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Emerald Valley Electric Vehicle Association

Where do I charge my electric vehicle in Oregon?

Those of us who have been driving for any length of time know how to fuel a conventional gas- or diesel-powered car or truck. Simply pull into a fueling station and let the attendant fill the tank. But how about for an electric vehicle?

In some ways, the fueling process is much better, mostly because you have the option of filling your "tank" (batteries) at home for minimal cost. However, charging batteries does take more time than filling a gas tank, requiring some minor changes in travel habits if you drive a long distance in a single day.

Fortunately there are some great resources for helping to understand EV charging and to find a place to charge up when you need to.

The local utility for Eugene is very supportive of electric vehicle adoption and has a web page explaining the basic types of charging. The information is particularly helpful for understanding home charging. Click here to go to the summary page of information, which is equally useful to everyone in Oregon, not just EWEB's customers.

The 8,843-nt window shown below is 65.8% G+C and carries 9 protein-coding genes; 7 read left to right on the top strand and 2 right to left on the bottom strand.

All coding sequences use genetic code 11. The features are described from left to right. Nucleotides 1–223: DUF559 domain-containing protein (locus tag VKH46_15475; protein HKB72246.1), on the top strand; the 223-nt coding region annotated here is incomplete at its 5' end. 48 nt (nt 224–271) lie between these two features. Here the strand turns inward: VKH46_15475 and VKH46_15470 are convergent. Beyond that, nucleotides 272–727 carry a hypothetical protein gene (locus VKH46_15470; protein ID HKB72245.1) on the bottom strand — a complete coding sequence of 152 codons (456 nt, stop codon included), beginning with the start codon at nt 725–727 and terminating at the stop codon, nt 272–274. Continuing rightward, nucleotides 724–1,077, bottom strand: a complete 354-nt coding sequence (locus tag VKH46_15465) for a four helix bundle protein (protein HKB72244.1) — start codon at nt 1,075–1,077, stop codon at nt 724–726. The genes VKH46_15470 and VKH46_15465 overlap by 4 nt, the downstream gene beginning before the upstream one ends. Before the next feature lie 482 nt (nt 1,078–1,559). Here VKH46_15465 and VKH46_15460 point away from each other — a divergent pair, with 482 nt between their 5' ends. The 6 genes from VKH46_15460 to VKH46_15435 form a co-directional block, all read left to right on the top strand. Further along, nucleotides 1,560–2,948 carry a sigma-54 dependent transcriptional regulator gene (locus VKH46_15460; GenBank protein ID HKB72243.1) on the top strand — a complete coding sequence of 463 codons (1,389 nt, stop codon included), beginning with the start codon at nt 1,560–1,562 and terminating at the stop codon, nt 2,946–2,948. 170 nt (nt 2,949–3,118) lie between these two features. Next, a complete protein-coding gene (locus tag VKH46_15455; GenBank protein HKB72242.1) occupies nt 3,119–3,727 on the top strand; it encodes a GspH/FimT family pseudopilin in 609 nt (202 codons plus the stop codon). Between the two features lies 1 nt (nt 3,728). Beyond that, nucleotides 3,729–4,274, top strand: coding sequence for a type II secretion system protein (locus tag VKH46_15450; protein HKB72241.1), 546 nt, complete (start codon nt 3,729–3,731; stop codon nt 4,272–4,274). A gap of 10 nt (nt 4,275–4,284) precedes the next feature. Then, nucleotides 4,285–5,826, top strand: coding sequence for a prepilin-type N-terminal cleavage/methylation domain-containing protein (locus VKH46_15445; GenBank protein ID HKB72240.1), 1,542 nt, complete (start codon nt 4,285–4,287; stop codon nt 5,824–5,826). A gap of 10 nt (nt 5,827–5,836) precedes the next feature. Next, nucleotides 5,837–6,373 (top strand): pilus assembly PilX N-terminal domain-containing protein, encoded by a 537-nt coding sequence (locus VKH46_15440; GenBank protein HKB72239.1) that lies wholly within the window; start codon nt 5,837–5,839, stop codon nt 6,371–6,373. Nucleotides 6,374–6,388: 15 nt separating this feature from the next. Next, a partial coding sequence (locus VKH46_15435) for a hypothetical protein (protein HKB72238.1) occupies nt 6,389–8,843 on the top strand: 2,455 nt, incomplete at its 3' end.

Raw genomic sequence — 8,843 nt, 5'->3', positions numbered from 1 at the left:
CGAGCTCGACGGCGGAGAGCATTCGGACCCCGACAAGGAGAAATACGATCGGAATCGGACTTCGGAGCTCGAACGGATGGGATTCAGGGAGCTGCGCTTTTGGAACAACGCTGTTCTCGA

There is one perk of being an EWEB customer, however, which is that EWEB offers substantial rebates to residential and commercial customers for installing a Level 2 charger, which charges batteries a lot faster than plugging in to a standard 120-volt electric outlet! Click here to find out about the rebates.

Similarly, EPUD offers a rebate of up to $750 for installing a Level 2 charging equipment at home, although the rebate is capped at 50% of the installed cost of the equipment.

If you want to charge your car away from home, you need to find somewhere that has a place to plug in. While there are some dedicated charging locations similar to gas stations, one great convenience for electric vehicles is that the charging units can be anywhere -- at restaurants, hotels, shopping centers, parking garages, or anywhere else that businesses or public agencies have decided to install them. In the near future, these opportunities to plug in will be so common you won't have to think about it too much, but right now it helps to have a map, preferably one on a smart phone app. While there are some dedicated networks, the PlugShare website and app seem to have the best general coverage. Click here to visit.

Another app that is very useful is Chargeway. This phone app is distinctive in that you can enter your car model and the route you would like to drive, and it will show you where to stop and charge and estimate how long it will take based on the charging unit and your car's capabilities. It is great for trip planning.

Charging up at the LRAPA office in Springfield